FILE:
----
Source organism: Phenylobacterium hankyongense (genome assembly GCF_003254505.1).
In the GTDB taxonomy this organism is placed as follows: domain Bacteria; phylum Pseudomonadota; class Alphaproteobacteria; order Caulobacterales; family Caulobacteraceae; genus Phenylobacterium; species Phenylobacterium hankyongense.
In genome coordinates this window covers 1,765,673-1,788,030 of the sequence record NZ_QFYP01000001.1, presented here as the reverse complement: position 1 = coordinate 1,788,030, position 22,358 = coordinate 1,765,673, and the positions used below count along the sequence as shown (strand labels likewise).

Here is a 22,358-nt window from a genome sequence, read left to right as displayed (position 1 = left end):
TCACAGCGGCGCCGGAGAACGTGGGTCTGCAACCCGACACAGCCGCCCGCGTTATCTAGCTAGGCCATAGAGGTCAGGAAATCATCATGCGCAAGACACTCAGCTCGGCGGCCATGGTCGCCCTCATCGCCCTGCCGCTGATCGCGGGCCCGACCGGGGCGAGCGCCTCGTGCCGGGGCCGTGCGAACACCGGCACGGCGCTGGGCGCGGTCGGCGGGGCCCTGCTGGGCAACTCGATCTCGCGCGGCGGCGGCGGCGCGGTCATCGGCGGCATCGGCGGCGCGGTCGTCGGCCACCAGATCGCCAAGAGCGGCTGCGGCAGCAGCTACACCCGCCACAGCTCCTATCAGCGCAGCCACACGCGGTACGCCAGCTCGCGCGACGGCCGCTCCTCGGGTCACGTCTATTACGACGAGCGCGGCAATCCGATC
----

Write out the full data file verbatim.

Source organism: Phenylobacterium hankyongense (genome assembly GCF_003254505.1).
In the GTDB taxonomy this organism is placed as follows: domain Bacteria; phylum Pseudomonadota; class Alphaproteobacteria; order Caulobacterales; family Caulobacteraceae; genus Phenylobacterium; species Phenylobacterium hankyongense.
In genome coordinates this window covers 1,765,673-1,788,030 of the sequence record NZ_QFYP01000001.1, presented here as the reverse complement: position 1 = coordinate 1,788,030, position 22,358 = coordinate 1,765,673, and the positions used below count along the sequence as shown (strand labels likewise).

Here is a 22,358-nt window from a genome sequence, read left to right as displayed (position 1 = left end):
TCACAGCGGCGCCGGAGAACGTGGGTCTGCAACCCGACACAGCCGCCCGCGTTATCTAGCTAGGCCATAGAGGTCAGGAAATCATCATGCGCAAGACACTCAGCTCGGCGGCCATGGTCGCCCTCATCGCCCTGCCGCTGATCGCGGGCCCGACCGGGGCGAGCGCCTCGTGCCGGGGCCGTGCGAACACCGGCACGGCGCTGGGCGCGGTCGGCGGGGCCCTGCTGGGCAACTCGATCTCGCGCGGCGGCGGCGGCGCGGTCATCGGCGGCATCGGCGGCGCGGTCGTCGGCCACCAGATCGCCAAGAGCGGCTGCGGCAGCAGCTACACCCGCCACAGCTCCTATCAGCGCAGCCACACGCGGTACGCCAGCTCGCGCGACGGCCGCTCCTCGGGTCACGTCTATTACGACGAGCGCGGCAATCCGATC